Where you live may affect your fertility, a new study suggests.
People who live in economically deprived neighborhoods are about 20% less likely to conceive, compared to people from areas with more resources, researchers said.
Investments in deprived neighborhoods that address economic disparities may improve fertility in those areas, according to the authors, who researched “fecundability,” or the probability of becoming pregnant each month.
“There are dozens of studies looking at how your neighborhood environment is associated with adverse birth outcomes, but the pre-conception period is heavily under-studied from a structural standpoint,” explained study author Mary Willis, a postdoctoral scholar in Oregon State University’s College of Public Health and Human Sciences.
“Turns out, before you’re even conceived, there may be things affecting your health,” she said in a university news release.
The study used data from an ongoing research project from Boston University known as the Pregnancy Study Online (PRESTO).
The Oregon researchers analyzed 6,356 U.S. individuals in data collected from 2013 through 2019. The participants ranged in age from 21 to 45 and were attempting to conceive without the help of fertility treatment.
Participants answered questions about menstrual cycle characteristics and pregnancy status in online surveys every eight weeks for up to a year. The study documented 3,725 pregnancies during that time period.
The researchers then compared participants based on their “area-deprivation index” score, which measured socioeconomic resources in a neighborhood. The team measured this score at both national and within-state levels.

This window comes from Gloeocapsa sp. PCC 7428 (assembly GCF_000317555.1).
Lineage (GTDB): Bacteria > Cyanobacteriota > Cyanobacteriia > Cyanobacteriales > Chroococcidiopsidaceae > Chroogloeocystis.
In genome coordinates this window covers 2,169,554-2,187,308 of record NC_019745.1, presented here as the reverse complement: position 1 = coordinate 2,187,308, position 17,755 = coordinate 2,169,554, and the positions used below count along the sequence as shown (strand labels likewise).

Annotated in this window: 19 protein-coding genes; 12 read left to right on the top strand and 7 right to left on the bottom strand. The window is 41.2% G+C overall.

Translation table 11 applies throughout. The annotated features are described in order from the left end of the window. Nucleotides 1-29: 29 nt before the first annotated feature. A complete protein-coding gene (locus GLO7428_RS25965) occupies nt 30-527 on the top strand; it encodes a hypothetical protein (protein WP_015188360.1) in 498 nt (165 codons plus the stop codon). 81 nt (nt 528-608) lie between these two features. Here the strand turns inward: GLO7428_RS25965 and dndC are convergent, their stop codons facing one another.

Based on national rankings, those in the most-deprived neighborhoods had a 19% to 21% lower chance of becoming pregnant compared with those in the least-deprived neighborhoods. Based on the within-state rankings, the reduction was 23% to 25%.
“The fact that we’re seeing the same results on the national and state level really shows that neighborhood deprivation can influence reproductive health, including fertility,” Willis said. However, the study only found an association between neighborhood income and fertility levels, rather than a cause-and-effect link.
The majority of study participants were white, had completed a four-year college education and earned more than $50,000 a year.
Public health research has highlighted the importance of social determinants of health and the idea that ZIP code is the greatest predictor for overall life expectancy.
“But the concept that your neighborhood affects your fertility hasn’t been studied in depth,” Willis noted. “In addition, the world of infertility research is largely focused on individual factors, so when I came into this study as an environmental epidemiologist, I was thinking we should look at it as a structural problem.”
Approaching fertility research from a structural standpoint might help reduce or prevent infertility overall, Willis said, noting the high cost of fertility treatments make them accessible only to families with significant resources.
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